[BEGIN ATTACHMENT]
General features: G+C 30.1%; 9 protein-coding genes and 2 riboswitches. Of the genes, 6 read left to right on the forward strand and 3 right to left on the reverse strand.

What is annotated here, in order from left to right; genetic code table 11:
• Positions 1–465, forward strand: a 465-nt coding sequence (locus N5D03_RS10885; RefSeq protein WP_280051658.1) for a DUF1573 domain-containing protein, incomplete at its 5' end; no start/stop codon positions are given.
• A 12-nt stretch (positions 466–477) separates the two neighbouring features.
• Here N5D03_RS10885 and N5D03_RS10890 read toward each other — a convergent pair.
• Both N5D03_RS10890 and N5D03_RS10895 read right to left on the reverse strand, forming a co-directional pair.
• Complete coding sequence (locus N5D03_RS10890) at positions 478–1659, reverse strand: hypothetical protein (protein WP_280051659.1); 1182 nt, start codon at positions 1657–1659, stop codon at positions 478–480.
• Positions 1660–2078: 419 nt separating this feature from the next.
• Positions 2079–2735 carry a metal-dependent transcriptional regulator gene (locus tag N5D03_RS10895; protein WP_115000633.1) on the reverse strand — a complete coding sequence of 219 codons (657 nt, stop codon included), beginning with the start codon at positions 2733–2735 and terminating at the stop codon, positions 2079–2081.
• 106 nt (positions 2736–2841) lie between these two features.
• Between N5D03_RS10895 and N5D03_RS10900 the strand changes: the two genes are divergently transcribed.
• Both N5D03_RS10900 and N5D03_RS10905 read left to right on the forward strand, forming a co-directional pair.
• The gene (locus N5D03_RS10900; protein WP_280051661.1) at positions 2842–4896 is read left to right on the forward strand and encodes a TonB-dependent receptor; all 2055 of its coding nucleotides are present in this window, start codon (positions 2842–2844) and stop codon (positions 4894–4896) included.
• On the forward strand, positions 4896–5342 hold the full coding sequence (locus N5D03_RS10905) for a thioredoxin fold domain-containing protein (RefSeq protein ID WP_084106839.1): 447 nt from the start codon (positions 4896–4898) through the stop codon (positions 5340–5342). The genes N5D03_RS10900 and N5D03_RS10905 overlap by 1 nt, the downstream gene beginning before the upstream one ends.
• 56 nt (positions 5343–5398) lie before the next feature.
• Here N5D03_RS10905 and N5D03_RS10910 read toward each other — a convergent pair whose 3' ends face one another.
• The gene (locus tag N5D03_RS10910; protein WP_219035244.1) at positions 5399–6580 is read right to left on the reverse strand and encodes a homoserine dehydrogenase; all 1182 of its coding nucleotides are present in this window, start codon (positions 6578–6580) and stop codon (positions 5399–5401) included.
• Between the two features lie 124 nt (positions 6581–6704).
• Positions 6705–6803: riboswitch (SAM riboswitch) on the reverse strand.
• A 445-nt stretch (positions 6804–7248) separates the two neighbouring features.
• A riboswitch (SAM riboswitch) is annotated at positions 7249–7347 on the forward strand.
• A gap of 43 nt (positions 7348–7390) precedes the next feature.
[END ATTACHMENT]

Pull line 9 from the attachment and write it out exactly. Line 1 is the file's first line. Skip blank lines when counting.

• Positions 2079–2735 carry a metal-dependent transcriptional regulator gene (locus tag N5D03_RS10895; protein WP_115000633.1) on the reverse strand — a complete coding sequence of 219 codons (657 nt, stop codon included), beginning with the start codon at positions 2733–2735 and terminating at the stop codon, positions 2079–2081.